Saturday, January 17, 2009

Notes on the Bible January 17-18

Genesis 41-44

These chapters give us the heart of Joseph's restoration, beginning with his interpretation of Pharaoh's dreams, and ending on the verge of Joseph revealing himself to his brothers. The dreams of Pharaoh pair with Joseph's double dream in ch 37. The two sets of dreams bracket the period of Joseph's humiliation.

Chapters 42-44 constitute Joseph's testing of his brothers, as he seeks to determine the state of their hearts. The conclusion of the episode comes in Judah's refusal to allow Benjamin to be taken prisoner, but his insistence upon taking Benjamin's place. Since Judah had been the cold-hearted leader in the sale of Joseph into slavery, this shows the complete turnaround in Judah's character. This change had its beginning in the Tamar situation in ch 38. Throughout the testing, Joseph is in control of the situation, and is orchestrating events to move them to his own ends. Unlike ch 37, where God is not mentioned, God's control of all events is clear in the language.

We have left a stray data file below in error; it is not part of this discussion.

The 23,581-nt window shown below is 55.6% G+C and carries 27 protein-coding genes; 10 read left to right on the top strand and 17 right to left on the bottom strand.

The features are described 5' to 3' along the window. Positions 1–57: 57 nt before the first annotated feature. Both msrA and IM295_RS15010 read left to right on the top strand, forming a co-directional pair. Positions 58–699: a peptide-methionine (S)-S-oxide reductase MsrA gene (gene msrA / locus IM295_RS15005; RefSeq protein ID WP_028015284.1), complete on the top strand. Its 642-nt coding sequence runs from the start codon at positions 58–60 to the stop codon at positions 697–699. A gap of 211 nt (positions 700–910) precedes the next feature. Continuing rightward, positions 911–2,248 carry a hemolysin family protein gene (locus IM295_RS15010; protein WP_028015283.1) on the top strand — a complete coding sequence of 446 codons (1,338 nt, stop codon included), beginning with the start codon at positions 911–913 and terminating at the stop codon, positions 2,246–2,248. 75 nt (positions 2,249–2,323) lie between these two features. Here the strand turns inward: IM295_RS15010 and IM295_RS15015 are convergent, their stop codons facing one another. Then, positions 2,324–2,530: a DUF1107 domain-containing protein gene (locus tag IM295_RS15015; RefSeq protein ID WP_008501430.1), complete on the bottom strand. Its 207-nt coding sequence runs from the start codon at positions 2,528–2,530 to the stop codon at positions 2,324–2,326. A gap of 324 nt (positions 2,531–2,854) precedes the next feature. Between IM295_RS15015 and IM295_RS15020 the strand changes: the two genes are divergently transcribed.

One particularly important transition to note is the change from Jacob (42:36, the lamentation over the loss of Simeon) to Israel (43:6). Jacob is the character as schemer and supplanter, while Israel is the character of faith. It is in faith that Israel entrusts Benjamin to the care of Judah. The tone of 43:14 (If I am bereaved, I am bereaved) is completely different from that of 42:38 (ye shall bring down my grey hairs with sorrow to the grave).

Matthew 12:15-13:9

In 12:15-21, the controversy with the Pharisees continues, with Jesus drawing his attention to his fulfillment of the Messianc promises from Isaiah. In the remainder of ch 12, Jesus focuses his attention against the Pharisees, first by means of a miracle (lending further credence to his Messianic claim), and then in direct criticisms of Pharisaism. Chapter 13 begins the third large teaching section in Matthew, concerned mainly with the parables of the kingdom.

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